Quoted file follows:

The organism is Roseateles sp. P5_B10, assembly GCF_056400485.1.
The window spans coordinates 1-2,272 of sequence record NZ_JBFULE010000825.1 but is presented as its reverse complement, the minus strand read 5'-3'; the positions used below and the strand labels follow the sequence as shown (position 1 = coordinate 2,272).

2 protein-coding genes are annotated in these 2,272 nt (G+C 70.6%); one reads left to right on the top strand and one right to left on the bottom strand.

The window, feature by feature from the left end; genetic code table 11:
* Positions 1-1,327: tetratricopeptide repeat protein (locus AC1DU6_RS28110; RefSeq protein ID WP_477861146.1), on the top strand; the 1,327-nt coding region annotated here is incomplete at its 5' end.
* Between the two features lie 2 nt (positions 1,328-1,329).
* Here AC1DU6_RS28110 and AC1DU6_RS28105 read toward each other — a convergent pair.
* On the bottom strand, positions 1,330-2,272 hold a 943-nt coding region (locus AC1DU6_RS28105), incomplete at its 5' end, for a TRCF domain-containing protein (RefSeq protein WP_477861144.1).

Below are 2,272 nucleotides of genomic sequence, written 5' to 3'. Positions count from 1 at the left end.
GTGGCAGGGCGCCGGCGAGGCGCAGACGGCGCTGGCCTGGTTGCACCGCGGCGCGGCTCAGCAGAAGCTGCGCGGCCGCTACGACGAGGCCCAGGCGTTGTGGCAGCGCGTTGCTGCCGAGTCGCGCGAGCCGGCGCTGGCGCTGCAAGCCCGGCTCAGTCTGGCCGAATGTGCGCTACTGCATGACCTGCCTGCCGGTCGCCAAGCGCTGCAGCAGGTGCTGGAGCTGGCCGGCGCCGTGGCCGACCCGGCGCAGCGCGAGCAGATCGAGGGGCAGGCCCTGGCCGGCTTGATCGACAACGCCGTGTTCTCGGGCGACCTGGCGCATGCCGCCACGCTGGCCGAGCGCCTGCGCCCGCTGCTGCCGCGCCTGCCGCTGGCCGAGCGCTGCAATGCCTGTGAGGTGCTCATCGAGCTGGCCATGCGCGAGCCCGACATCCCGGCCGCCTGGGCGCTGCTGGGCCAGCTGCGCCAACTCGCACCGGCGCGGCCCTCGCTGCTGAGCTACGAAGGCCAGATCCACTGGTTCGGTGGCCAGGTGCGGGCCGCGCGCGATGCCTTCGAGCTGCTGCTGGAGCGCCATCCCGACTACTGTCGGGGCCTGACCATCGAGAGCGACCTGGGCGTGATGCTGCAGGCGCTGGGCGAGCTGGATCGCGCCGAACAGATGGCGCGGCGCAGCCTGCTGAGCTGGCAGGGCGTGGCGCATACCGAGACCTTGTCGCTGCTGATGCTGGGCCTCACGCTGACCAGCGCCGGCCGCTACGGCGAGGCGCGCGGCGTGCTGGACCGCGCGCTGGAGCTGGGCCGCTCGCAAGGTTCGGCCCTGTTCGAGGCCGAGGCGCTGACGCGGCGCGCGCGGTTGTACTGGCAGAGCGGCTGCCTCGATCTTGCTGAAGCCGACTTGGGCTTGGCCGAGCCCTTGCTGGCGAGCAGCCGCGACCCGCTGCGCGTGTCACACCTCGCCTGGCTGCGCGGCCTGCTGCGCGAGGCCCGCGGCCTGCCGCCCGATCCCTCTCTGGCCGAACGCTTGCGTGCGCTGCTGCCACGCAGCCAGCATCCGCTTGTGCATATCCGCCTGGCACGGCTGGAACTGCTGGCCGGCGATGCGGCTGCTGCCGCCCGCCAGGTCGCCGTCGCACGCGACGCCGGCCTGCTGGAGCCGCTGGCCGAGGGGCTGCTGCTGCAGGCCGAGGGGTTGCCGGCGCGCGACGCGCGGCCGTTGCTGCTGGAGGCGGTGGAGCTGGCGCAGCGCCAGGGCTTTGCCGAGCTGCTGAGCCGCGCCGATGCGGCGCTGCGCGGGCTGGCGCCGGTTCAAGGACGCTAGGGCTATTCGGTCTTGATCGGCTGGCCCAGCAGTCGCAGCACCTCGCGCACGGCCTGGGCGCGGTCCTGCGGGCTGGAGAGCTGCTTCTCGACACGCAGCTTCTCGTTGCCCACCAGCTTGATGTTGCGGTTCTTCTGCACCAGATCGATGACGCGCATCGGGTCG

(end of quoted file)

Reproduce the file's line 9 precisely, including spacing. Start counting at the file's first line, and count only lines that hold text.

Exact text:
Below are 2,272 nucleotides of genomic sequence, written 5' to 3'. Positions count from 1 at the left end.